Catherwood has difficulty too with morality. In discussing relativism he says: “The moral relativist must assume that both cultures are putting forward different moral traditions. Unless we have already assumed moral subjectivism then this cannot be the case”... . But there is confusion here. “Moral” can be used as a neutral term to distinguish between, for example, moral discourse and biological. Its opposite is “non-moral” and its use is classificatory. “Moral” can also of course be a term of commendation, where its opposite is “immoral”: “how can such an immoral person as Bertrand Russell claim to be a moral philosopher?” Once the confusion is sorted out there is no earthly reason why we should deny that opinions we think utterly immoral are none the less moral opinions as opposed to, for example, opinions about nuclear physics.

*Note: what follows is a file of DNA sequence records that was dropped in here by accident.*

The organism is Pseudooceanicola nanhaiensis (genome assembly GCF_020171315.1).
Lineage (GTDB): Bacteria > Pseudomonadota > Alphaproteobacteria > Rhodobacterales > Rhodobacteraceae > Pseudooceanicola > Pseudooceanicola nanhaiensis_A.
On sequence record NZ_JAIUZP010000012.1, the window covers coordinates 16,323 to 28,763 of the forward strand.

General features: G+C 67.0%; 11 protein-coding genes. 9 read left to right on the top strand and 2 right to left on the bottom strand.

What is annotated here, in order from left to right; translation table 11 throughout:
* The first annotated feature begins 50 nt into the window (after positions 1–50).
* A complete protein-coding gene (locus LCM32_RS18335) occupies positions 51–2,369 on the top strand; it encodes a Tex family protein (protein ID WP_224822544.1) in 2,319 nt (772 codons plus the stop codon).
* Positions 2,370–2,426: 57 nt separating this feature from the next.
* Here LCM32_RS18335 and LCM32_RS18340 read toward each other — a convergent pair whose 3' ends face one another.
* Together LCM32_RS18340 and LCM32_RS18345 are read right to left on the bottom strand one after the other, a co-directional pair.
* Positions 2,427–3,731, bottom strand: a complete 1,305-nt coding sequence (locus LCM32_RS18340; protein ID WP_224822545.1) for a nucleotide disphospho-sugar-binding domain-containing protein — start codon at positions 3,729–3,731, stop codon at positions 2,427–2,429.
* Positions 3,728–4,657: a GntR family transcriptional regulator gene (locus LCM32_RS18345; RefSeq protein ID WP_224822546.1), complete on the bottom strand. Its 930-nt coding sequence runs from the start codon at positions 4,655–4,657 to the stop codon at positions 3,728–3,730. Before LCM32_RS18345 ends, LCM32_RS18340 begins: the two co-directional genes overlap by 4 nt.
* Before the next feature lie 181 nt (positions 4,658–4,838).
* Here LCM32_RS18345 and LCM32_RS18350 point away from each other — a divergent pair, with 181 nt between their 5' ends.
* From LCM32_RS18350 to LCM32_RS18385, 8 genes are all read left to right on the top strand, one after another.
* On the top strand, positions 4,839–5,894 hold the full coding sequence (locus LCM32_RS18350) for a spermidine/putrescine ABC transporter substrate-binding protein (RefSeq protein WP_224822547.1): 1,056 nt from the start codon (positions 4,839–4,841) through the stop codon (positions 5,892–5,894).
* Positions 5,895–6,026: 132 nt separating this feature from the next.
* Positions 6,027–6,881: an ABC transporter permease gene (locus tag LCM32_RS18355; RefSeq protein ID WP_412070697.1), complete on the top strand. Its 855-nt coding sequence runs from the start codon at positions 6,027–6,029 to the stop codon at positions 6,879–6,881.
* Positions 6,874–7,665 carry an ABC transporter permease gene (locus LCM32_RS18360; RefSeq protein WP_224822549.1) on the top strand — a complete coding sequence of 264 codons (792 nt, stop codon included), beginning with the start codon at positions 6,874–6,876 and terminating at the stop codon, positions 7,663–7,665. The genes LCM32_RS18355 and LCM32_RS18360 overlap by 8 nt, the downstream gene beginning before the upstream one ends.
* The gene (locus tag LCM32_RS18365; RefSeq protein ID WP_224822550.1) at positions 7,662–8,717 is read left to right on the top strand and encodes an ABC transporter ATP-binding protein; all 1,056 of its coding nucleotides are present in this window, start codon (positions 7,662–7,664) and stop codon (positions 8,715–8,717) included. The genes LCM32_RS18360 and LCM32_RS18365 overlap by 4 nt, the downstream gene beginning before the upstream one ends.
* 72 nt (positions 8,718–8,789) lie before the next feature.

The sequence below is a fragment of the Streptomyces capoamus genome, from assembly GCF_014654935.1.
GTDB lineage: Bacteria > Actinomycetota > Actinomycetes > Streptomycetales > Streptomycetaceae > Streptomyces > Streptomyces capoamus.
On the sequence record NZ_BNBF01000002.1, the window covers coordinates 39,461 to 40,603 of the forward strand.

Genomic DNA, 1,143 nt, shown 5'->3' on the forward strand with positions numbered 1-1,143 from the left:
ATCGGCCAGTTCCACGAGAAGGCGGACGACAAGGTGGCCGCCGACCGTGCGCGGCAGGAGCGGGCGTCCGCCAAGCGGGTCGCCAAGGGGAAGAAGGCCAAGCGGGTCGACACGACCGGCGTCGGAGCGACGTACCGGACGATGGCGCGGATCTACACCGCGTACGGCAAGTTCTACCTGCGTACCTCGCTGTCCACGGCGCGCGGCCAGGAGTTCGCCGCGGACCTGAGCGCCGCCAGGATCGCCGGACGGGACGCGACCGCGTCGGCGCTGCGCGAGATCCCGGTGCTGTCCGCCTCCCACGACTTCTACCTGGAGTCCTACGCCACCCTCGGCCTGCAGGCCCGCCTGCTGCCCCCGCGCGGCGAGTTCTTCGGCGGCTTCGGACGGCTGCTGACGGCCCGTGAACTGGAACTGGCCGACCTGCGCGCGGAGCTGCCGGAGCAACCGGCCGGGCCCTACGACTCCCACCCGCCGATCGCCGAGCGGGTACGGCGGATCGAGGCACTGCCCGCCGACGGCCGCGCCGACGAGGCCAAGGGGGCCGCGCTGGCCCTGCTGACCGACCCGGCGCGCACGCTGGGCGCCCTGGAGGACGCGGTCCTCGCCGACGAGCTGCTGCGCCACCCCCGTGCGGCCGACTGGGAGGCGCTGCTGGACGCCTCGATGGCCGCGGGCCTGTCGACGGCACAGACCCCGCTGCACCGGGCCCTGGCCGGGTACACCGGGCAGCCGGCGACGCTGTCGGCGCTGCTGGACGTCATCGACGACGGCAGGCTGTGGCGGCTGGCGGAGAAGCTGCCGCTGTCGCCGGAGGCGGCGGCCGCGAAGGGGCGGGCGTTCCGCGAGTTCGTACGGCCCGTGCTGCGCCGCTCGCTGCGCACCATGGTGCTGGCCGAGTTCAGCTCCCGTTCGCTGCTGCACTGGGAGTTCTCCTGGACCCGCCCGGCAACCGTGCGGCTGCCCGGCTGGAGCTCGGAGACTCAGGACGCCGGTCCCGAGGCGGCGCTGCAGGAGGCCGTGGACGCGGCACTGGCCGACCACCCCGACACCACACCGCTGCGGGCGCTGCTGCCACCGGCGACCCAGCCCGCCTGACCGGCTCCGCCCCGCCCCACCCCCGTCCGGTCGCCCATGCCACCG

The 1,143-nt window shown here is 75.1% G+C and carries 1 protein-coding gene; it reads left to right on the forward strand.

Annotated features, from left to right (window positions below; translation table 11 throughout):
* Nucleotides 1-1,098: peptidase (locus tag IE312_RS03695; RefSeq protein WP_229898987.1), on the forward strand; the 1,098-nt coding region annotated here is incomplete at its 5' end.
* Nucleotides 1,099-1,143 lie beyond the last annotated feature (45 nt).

There is further trouble ahead. Catherwood makes the good pluralist point that: “This is not to say that our moral theory must lead us to expect that there is only one possible good action in every case. There may be several morally acceptable courses of action. ... However, these are not cases of dispute, as there are no conflicts of principle in play, and in those cases there is no reason not to respect the diversity of traditions that various cultures have evolved”. Take the following example: I am involved in a discussion with someone who accepts the famous four principles, as I do myself. We agree on the content of those principles and we agree that in the case under discussion there is a conflict between autonomy and beneficence. We agree, let us further suppose, that there are clear cases where one principle overrides the other but this case is not one of them. After discussion I opt for autonomy and he plumps for beneficence. Both of us, let us suppose, being tolerant pluralistically minded people, agree that the other decision is just as rational and justifiable as our own. Is there no dispute here? Well we still disagree, however amicably. And there are certainly principles in play; they are not conflicting in the sense that mine conflict with his (they are the same principles) but they are principles which can and do conflict with each other.